WTO rules against US in Hong Kong labelling dispute | Business and EconomyDecember 22, 2022
Three-person panel finds US-China tensions do not justify the unfavourable treatment of the financial hub.
The United States is flouting international trade rules by labelling imports from Hong Kong as those from China, the World Trade Organization has ruled.
The WTO ruling on Wednesday addressed a decision by former US President Donald Trump’s administration to revoke special trading privileges for the Chinese-ruled city.
Trump made the decision – which meant goods made in the city could no longer be stamped “Made in Hong Kong” – after Beijing imposed a sweeping security law on the financial hub in 2020 to stamp out dissent.
Until 2020, the US had treated Hong Kong, which is semi-autonomous and a separate WTO member, in the same manner as before it passed from British control in July 1997.
A three-person WTO panel found that the US violated an obligation towards Hong Kong by giving it less favourable treatment than other WTO members in terms of marks of origin on its products.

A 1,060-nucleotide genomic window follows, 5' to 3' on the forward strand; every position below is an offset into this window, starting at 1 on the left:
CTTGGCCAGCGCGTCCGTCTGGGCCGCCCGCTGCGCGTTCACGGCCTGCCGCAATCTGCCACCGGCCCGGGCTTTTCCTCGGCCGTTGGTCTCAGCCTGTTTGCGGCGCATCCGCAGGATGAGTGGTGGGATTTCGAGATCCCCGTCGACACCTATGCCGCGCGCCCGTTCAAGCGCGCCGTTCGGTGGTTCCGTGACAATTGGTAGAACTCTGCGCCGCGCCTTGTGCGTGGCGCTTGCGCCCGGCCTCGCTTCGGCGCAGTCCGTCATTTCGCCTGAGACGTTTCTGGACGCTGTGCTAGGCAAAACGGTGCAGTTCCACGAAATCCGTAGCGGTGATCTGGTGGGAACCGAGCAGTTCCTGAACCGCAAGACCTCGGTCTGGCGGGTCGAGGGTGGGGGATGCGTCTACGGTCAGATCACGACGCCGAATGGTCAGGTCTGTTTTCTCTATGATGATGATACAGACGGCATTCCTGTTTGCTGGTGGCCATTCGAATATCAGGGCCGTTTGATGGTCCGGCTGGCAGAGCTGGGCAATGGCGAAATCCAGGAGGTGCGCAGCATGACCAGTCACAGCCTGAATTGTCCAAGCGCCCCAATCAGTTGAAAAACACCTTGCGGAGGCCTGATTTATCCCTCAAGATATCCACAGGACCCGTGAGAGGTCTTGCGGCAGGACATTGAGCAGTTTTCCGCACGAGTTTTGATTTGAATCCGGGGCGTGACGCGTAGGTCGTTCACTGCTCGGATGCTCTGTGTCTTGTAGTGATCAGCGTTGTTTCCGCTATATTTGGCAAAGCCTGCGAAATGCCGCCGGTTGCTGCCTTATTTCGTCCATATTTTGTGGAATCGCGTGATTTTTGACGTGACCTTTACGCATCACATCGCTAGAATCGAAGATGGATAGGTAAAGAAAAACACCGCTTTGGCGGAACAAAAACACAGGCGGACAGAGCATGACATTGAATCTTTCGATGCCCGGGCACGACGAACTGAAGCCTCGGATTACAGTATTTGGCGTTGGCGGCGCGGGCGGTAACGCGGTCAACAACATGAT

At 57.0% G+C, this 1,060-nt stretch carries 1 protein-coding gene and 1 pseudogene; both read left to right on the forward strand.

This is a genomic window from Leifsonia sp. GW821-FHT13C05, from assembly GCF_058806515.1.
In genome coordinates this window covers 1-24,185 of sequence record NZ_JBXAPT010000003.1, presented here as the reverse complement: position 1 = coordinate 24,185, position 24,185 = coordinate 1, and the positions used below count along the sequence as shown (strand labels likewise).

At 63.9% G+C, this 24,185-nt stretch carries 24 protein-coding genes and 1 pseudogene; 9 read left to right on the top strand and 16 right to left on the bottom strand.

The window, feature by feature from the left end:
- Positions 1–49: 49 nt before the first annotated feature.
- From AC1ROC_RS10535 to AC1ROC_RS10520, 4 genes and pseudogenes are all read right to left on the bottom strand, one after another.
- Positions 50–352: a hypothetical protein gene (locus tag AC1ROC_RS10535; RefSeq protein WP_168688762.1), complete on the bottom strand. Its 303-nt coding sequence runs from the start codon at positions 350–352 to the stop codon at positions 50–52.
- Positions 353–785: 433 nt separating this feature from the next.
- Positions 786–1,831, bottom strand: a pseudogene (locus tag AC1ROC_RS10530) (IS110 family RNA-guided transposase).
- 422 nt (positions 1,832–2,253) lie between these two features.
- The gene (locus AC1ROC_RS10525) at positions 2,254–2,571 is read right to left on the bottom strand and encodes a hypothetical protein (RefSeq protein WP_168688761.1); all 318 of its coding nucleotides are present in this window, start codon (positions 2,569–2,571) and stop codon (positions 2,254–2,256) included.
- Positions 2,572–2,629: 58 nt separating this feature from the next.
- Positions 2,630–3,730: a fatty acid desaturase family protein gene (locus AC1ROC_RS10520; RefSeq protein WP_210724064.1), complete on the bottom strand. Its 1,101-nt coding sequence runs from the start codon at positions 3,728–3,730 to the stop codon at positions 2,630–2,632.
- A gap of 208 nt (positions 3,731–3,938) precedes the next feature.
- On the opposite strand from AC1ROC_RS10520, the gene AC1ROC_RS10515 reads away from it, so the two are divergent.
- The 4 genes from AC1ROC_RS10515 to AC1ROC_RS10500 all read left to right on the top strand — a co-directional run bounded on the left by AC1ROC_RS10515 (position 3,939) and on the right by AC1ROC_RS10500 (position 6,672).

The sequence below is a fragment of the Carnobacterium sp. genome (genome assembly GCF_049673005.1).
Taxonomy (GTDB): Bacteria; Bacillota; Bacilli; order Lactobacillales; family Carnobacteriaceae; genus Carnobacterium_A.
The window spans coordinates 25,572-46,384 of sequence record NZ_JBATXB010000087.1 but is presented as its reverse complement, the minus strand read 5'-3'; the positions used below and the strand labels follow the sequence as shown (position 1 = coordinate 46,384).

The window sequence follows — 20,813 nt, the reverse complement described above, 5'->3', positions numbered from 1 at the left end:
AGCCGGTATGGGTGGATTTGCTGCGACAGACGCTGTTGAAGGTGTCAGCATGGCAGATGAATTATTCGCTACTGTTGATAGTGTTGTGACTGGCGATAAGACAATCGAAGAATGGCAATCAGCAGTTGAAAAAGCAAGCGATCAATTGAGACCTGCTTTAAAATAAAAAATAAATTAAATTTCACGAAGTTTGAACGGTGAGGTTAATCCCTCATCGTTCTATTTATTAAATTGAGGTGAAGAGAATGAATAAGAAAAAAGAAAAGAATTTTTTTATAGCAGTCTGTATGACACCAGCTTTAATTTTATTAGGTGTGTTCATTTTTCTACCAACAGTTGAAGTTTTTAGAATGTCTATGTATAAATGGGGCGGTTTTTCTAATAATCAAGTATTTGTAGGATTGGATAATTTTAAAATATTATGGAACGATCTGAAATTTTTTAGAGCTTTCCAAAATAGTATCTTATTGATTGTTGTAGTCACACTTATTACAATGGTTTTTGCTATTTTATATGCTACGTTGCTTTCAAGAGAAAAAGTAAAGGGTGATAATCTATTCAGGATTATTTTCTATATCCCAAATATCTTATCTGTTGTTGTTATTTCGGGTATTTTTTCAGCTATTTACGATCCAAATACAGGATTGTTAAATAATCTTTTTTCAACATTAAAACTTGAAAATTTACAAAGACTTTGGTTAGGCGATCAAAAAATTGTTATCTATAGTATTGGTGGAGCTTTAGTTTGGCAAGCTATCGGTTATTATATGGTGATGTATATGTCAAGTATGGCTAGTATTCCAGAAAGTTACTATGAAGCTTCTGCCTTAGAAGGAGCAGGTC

The US said it had applied an exception allowing for measures to protect a country’s “essential security interests”.
The panel acknowledged that tensions had increased between the US and Hong Kong, but said it had not risen to an “emergency in international relations”, the threshold required to apply the exception.
The panel concluded its 96-page report by saying the US should bring its measure into conformity with global trading rules.
The ruling drew a sharp rebuke from Washington on Wednesday, with US Trade Representative spokesman Adam Hodge saying the country “strongly rejects the flawed interpretation and conclusions” of the panel report.
The US was responding to China’s “highly concerning actions”, threatening US national security interests, Hodge said.
He added that the US does not plan to remove the marking requirement as a result of the latest report.
“Issues of national security cannot be reviewed in WTO dispute settlement, and the WTO has no authority to second-guess the ability of a WTO Member to respond to what it considers a threat,” Hodge said.
Hong Kong’s secretary for commerce and economic development praised the WTO ruling and called on Washington to reverse course.
“It was discriminatory and totally unreasonable and a serious breach of the WTO’s rules,” Algernon Yau told reporters, adding the change had “confused customers”.